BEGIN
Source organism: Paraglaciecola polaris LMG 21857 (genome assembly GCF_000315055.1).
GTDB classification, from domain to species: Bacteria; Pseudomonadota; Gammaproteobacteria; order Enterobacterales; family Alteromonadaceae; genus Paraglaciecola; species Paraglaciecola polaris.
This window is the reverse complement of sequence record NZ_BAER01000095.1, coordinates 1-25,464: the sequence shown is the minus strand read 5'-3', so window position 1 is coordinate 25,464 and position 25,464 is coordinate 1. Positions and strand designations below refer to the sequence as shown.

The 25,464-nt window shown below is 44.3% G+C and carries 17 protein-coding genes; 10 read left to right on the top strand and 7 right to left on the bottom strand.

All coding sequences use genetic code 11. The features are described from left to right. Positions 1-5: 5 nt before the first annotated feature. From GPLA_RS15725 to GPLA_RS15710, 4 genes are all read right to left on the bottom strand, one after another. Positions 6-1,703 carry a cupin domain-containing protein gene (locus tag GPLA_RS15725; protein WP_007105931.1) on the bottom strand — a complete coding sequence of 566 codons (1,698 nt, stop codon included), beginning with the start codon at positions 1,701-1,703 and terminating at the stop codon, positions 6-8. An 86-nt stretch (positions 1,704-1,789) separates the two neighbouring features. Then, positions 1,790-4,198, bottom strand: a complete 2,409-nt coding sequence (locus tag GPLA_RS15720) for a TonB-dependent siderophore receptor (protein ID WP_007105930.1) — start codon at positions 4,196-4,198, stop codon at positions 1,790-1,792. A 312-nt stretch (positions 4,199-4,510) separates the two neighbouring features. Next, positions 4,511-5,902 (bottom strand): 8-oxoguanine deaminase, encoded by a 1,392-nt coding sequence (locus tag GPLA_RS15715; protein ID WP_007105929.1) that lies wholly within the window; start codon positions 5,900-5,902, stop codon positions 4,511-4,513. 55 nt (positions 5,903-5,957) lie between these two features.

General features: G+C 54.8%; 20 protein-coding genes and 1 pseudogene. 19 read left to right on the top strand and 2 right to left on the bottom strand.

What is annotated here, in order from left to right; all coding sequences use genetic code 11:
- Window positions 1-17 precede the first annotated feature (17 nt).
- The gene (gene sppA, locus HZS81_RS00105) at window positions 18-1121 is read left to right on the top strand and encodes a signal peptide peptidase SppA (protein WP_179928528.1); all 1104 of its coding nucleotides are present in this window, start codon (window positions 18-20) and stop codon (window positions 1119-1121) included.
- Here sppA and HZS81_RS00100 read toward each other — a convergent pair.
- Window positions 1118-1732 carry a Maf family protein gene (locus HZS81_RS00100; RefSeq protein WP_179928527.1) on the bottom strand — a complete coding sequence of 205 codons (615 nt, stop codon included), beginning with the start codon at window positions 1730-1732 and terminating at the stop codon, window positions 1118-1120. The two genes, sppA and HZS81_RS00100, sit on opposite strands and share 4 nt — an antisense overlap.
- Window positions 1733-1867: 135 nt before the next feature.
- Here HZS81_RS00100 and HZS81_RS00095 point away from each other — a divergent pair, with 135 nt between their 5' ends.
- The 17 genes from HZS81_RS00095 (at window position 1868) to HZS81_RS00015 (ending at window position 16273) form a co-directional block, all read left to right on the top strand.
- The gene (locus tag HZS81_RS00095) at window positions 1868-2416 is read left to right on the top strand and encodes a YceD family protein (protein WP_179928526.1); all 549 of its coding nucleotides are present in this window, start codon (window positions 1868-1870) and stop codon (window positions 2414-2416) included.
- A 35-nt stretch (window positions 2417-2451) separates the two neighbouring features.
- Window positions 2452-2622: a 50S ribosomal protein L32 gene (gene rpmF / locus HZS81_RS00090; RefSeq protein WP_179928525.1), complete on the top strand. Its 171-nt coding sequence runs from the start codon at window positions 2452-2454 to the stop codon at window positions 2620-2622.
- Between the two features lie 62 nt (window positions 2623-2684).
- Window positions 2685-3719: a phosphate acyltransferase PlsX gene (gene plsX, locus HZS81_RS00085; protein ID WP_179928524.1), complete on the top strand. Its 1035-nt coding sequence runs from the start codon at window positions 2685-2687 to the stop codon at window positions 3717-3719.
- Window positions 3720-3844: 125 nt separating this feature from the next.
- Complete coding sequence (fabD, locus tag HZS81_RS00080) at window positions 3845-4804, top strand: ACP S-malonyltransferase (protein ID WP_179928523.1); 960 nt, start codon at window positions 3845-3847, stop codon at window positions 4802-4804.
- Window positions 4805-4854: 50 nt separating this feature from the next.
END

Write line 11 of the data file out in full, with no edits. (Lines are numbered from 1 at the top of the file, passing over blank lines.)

- Window positions 1118-1732 carry a Maf family protein gene (locus HZS81_RS00100; RefSeq protein WP_179928527.1) on the bottom strand — a complete coding sequence of 205 codons (615 nt, stop codon included), beginning with the start codon at window positions 1730-1732 and terminating at the stop codon, window positions 1118-1120. The two genes, sppA and HZS81_RS00100, sit on opposite strands and share 4 nt — an antisense overlap.